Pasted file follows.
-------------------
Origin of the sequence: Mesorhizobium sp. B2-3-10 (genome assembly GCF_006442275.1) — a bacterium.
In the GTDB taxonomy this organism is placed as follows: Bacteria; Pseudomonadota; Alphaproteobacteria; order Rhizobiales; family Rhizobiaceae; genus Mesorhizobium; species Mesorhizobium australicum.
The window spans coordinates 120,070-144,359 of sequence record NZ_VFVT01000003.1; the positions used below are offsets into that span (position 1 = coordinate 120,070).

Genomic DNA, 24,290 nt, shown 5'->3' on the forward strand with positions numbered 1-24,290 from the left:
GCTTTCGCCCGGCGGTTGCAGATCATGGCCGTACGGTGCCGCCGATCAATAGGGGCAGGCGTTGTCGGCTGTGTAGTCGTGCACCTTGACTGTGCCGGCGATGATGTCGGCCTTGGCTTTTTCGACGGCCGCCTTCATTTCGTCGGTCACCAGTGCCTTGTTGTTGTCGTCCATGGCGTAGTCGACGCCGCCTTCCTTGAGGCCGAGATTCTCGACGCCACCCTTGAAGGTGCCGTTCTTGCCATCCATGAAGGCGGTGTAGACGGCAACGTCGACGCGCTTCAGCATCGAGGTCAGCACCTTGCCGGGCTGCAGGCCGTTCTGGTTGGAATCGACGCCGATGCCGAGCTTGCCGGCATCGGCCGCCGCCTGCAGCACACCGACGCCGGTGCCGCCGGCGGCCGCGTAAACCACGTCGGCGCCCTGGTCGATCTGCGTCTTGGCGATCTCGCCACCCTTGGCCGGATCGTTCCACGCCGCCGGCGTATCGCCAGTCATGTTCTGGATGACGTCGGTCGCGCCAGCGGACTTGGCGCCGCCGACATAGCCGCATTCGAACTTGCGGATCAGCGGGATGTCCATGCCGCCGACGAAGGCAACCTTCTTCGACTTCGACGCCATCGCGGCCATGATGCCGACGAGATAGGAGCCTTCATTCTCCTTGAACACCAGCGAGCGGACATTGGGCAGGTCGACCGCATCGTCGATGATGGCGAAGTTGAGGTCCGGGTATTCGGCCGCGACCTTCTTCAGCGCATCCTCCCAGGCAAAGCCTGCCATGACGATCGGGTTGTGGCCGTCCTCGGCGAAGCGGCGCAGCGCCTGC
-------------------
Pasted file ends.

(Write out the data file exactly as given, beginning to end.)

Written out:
Origin of the sequence: Mesorhizobium sp. B2-3-10 (genome assembly GCF_006442275.1) — a bacterium.
In the GTDB taxonomy this organism is placed as follows: Bacteria; Pseudomonadota; Alphaproteobacteria; order Rhizobiales; family Rhizobiaceae; genus Mesorhizobium; species Mesorhizobium australicum.
The window spans coordinates 120,070-144,359 of sequence record NZ_VFVT01000003.1; the positions used below are offsets into that span (position 1 = coordinate 120,070).

Genomic DNA, 24,290 nt, shown 5'->3' on the forward strand with positions numbered 1-24,290 from the left:
GCTTTCGCCCGGCGGTTGCAGATCATGGCCGTACGGTGCCGCCGATCAATAGGGGCAGGCGTTGTCGGCTGTGTAGTCGTGCACCTTGACTGTGCCGGCGATGATGTCGGCCTTGGCTTTTTCGACGGCCGCCTTCATTTCGTCGGTCACCAGTGCCTTGTTGTTGTCGTCCATGGCGTAGTCGACGCCGCCTTCCTTGAGGCCGAGATTCTCGACGCCACCCTTGAAGGTGCCGTTCTTGCCATCCATGAAGGCGGTGTAGACGGCAACGTCGACGCGCTTCAGCATCGAGGTCAGCACCTTGCCGGGCTGCAGGCCGTTCTGGTTGGAATCGACGCCGATGCCGAGCTTGCCGGCATCGGCCGCCGCCTGCAGCACACCGACGCCGGTGCCGCCGGCGGCCGCGTAAACCACGTCGGCGCCCTGGTCGATCTGCGTCTTGGCGATCTCGCCACCCTTGGCCGGATCGTTCCACGCCGCCGGCGTATCGCCAGTCATGTTCTGGATGACGTCGGTCGCGCCAGCGGACTTGGCGCCGCCGACATAGCCGCATTCGAACTTGCGGATCAGCGGGATGTCCATGCCGCCGACGAAGGCAACCTTCTTCGACTTCGACGCCATCGCGGCCATGATGCCGACGAGATAGGAGCCTTCATTCTCCTTGAACACCAGCGAGCGGACATTGGGCAGGTCGACCGCATCGTCGATGATGGCGAAGTTGAGGTCCGGGTATTCGGCCGCGACCTTCTTCAGCGCATCCTCCCAGGCAAAGCCTGCCATGACGATCGGGTTGTGGCCGTCCTCGGCGAAGCGGCGCAGCGCCTGC